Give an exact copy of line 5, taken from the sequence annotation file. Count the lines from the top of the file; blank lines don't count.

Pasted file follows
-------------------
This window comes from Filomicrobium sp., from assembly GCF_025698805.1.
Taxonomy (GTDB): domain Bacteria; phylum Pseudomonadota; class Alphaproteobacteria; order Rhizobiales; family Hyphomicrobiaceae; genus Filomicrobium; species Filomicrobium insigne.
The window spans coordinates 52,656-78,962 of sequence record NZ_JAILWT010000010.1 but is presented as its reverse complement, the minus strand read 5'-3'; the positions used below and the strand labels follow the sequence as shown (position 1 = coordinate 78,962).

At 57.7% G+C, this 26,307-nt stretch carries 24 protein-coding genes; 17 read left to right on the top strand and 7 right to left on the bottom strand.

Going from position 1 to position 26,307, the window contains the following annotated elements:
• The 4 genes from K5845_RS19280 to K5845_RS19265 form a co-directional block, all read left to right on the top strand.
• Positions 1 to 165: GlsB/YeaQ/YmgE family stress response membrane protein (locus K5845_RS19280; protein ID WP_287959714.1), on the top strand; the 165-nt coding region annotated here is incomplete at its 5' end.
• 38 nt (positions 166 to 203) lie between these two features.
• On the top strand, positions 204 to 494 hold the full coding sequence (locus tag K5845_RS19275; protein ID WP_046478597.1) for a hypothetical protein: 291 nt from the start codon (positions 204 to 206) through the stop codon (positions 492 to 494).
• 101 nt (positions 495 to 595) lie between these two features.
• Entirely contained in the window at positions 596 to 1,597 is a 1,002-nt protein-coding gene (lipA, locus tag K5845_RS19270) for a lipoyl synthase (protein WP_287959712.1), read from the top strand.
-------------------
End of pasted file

Going from position 1 to position 26,307, the window contains the following annotated elements: